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Children's Mental Health Week at King's

For Children’s Mental Health Week, the The Institute of Psychiatry, Psychology & Neuroscience (IoPPN) and its partners have been sharing their expertise, research and support for children and parents to ensure everyone has the tools to look after their emotional well-being. Find out more about just some of the work taking place in this area below.

The IoPPN undertakes ground-breaking research to understand and support young people's mental health. It’s work, alongside the ESRC Centre for Society and Mental Health, South London and Maudsley NHS Foundation Trust (SLAM), and the Maudsley Charity supports a shared ambition to ensure all children can enter adulthood with optimal mental health. 


On average, 3 children in every classroom have a diagnosable mental illness, whilst half of all adult mental health conditions begin by the age of 14.

The statistics on children’s mental health tell a story we don’t want to hear, what’s more, the situation has only been made worse by the ongoing COVID-19 pandemic. This needs to change.

That’s why the IoPPN has partnered with Maudsley Charity and SLaM NHS Trust, to launch Change the Story – an ambitious public awareness and fundraising campaign.

Find out more about the campaign here

Top Tips for Parents with Professor Stephen Scott

For Children’s Mental Health Week, Professor Stephen Scott, Consultant Child and Adolescent Psychiatrist, shared his top 5 tips for parents to support their child’s mental health. These included the importance of play, giving praise and how to encourage good behaviour.

Watch the videos here

New Research: Lonely teenagers at greater risk of poor educational outcomes

Research published to coincide with Children’s Mental Health Week found that young people who experience loneliness during early adolescence (age 12) are at greater risk of leaving school with lower grades than their non-lonely counterparts, even if they stop being lonely later on.

The study, published in Development and Psychopathology, found that loneliness (whether temporary or ongoing) during someone’s teenage years increases their risk of a number of negative outcomes, including poor mental health, self-harm, compulsive mobile phone use, and unhealthy lifestyle choices such as smoking. The findings suggest that, without the right support, the negative effects of loneliness could act as a force for downwards social mobility - a negative change in social position relative to where they started.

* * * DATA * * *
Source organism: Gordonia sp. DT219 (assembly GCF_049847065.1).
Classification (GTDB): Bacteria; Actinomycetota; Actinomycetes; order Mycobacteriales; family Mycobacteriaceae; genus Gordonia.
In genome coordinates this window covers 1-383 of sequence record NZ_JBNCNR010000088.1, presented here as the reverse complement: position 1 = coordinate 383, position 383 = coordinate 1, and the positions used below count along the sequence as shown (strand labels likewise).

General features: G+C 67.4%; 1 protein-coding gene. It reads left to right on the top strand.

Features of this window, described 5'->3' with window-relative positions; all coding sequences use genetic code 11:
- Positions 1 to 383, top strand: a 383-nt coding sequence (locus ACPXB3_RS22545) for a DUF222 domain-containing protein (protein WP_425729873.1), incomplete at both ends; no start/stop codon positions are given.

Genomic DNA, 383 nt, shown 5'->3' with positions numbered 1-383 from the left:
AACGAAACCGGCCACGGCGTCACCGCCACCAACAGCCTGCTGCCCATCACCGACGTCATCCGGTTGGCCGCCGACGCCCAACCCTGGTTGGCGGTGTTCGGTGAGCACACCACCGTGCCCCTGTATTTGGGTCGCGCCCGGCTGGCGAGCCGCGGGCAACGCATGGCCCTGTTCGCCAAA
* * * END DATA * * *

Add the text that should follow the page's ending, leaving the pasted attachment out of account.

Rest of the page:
Read more here

Read a blog about how we can support young people experiencing loneliness here

Supporting a child with an eating disorder: a clinical academic's perspective

Throughout the last few decades, eating disorders have been increasing in prevalence and the age of onset has been getting younger. In this Q&A, Professor Ulrike Schmidt discusses how parents and carers can support young people with an eating disorder.

Read more here

'Families Under Pressure' in a post-pandemic world

Following early concerns about the disruption to families that resulted from the first lockdown, IoPPN, SLaM NHS Trust, and Maudsley Charity created Families Under Pressure – a series of twelve bite-sized animations designed to support families during lockdown by providing evidence-based parenting tips.

In this blog, Edmund Sonuga-Barke, Professor of Developmental Psychology, Psychiatry and Neuroscience and Andrea Danese, Professor of Child & Adolescent Psychiatry, discuss the impact the series has had.

Read more here

Examining the impacts of the pandemic on young people's mental health 

Since children and adolescents were considered a low health risk, they were far from a priority in the early stages of the pandemic. But with the disruption to schools, prolonged social isolation, health anxiety, and economic instability, the COVID-19 pandemic has exposed young people to many known risk factors for mental illness, raising serious concerns about their wellbeing.

This blog examines the impact of COVID on children and young people, and asks what we can do to support their mental health and wellbeing. 

Read more here

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